What to do if You’re Let Go After Your Probationary Period

Woman holding her face in her hands after failing her probationary period

Didn’t Pass Your Probatinary Period? You’re not Alone

Nothing is quite as crushing as working hard to impress interviewers and score your dream job, only to have it not work out once you start. If you were let go after or even during your probationary period, I know that it sucks. But things will get better.

Three months ago my partner started his dream role. As we prepared to move across the country and only a few weeks into his probation period, his manager told him that it wasn’t going to work out.

Instead of moving to our dream home, we moved back in with my family. And instead of being in the safe job he was in previously, my partner was hunting for a job in a pandemic. It wasn’t ideal.

Now he’s a few days away from starting a job that he’s really excited about.

In the moment, it’s easy to feel like your whole world is crashing down. What happens next? How long will it take to find another job? Will anyone want to hire me after this?

But take it from me: you are still someone’s ideal candidate.

A failed probationary period does not mean that you are a failure. And it does not mean that your career is doomed.

5 Things to do if You’re Let Go After Your Probationary Period

1 – Pick Yourself Back Up

Failing probation is an emotional thing, so take some time to wallow in those emotions before you pick yourself back up.

Lean on your friends and family members if you can.

It’s important to feel your emotions but not act on them in anger. For example, it can be easy to contact your old employer to complain or start a social media rant. But these things can negatively impact your job prospects in the future.

So deal with the emotional fallout with your friends and family. If you’re struggling to find support, reach out to a careers counsellor or a professional therapist. If you’re a recent graduate, your university’s careers service will be able to help.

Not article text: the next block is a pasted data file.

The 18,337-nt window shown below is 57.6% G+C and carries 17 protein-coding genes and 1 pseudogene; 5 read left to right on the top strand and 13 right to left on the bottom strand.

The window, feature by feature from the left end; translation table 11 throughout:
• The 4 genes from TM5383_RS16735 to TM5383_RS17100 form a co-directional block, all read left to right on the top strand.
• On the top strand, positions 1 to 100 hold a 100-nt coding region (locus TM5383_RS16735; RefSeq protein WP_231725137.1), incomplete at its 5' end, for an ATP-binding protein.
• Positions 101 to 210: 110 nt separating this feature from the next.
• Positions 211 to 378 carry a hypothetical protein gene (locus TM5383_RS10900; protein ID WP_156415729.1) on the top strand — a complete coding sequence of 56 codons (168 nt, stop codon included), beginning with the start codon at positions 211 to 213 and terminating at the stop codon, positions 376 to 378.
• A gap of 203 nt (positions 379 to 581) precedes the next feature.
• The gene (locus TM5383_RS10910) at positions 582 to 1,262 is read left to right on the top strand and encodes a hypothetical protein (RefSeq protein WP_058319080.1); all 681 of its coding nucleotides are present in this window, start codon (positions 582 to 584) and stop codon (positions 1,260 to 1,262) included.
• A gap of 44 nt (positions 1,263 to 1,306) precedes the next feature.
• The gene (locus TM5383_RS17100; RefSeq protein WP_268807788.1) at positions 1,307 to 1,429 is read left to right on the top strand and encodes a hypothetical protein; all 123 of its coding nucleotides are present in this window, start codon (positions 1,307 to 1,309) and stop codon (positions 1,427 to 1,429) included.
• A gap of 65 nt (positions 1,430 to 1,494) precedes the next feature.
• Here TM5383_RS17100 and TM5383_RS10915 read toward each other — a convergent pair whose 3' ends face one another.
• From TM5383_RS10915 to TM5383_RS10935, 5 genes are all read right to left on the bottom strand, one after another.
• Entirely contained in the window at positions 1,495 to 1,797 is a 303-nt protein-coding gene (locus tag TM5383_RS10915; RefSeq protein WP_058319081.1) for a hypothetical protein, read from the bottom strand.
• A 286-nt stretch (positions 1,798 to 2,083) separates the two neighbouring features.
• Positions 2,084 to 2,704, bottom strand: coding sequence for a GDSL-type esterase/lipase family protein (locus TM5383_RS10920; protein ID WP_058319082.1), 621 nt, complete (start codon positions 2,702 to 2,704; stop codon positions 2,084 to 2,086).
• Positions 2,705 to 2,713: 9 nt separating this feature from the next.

2 – Reflect on it and Learn

The time that you spent in your job was not wasted.

You will be able to learn from the experience and come back to the job hunt much wiser.

Perhaps you discovered that you can’t work in a certain industry or that startup culture isn’t right for you. Maybe you now know that you need a role with more support from management or one that better aligns with your responsibilities outside of work.

If you didn’t get feedback from your manager about why exactly you failed, it might be a good idea to reach out and ask for feedback now.

If the company let you go for reasons outside of their control, this part can be tricky. Maybe they couldn’t afford to keep you on the team or the whole department was let go. In these cases, there is little you can learn but you can rest easy knowing that being let go was not your fault.

Smiling woman on her laptop

3 – Make it a Positive

If you want to score your next job soon, you need to know how to spin the story of not passing probation into a positive without lying.

There are some easy ways to do this that come off very professionally in an interview.

How to explain not passing your probationary period in your next interview:

“My time with [company name] was short because I quickly realised that working in [industry or company type] was not the right fit for me. That’s why I’m so interested in joining [new company] because it’s much more aligned with my long-term goals. I’m looking for a company that I can really grow with…”

“Unfortunately, soon after I joined [company name] they realised that they were not ready to take on a new hire due to funding issues. So we parted ways amicably and I began looking for a new role…”

It’s important not to:

  • Trash the company or your manager – this will only put your interviewer off.
  • Overtly lie – you don’t want to get caught in a lie when your new employer asks for a reference, so try to keep the focus of your answer on future roles and what you learned.
  • Say anything negative – keep your emotions in check and try to speak as positively as possible.

4 – Put it in Perspective

If you were let go after only a few weeks in your role, you can rest easy knowing that it will be soon forgotten!

Although I would never recommend omitting work history when asked, you can afford to skip over it on your CV after you secure your next role and are looking for a new one in a few years!

Honesty is always the best policy, but people often trim past employment experiences from their CV.

If you’re lucky and score a new job soon, a month or so employment gap won’t even be noticed by future employers and you won’t have to talk about it in every interview you have for eternity!

For now it’s best to leave it on there as your next employer will likely want to contact them for references. And don’t worry – you shouldn’t get a bad reference.

Nowadays employers simply pass over your employment dates and job title with no comment on your time there.

5 – Know that it Does get Better

Soon you’ll be able to put all of this behind you.

So many people don’t pass their probationary periods and go on to have incredible careers and lives.

I hope that this article made you feel a little bit better about your future and a little less alone. If you need any help hunting for a new job, check out our exclusive opportunities and free training programmes!

About post author

Hi, I'm Daisy. I'm using my passion for writing to work with DigitalGrads on their content and social media campaigns.
Posted in It's A Grad's Life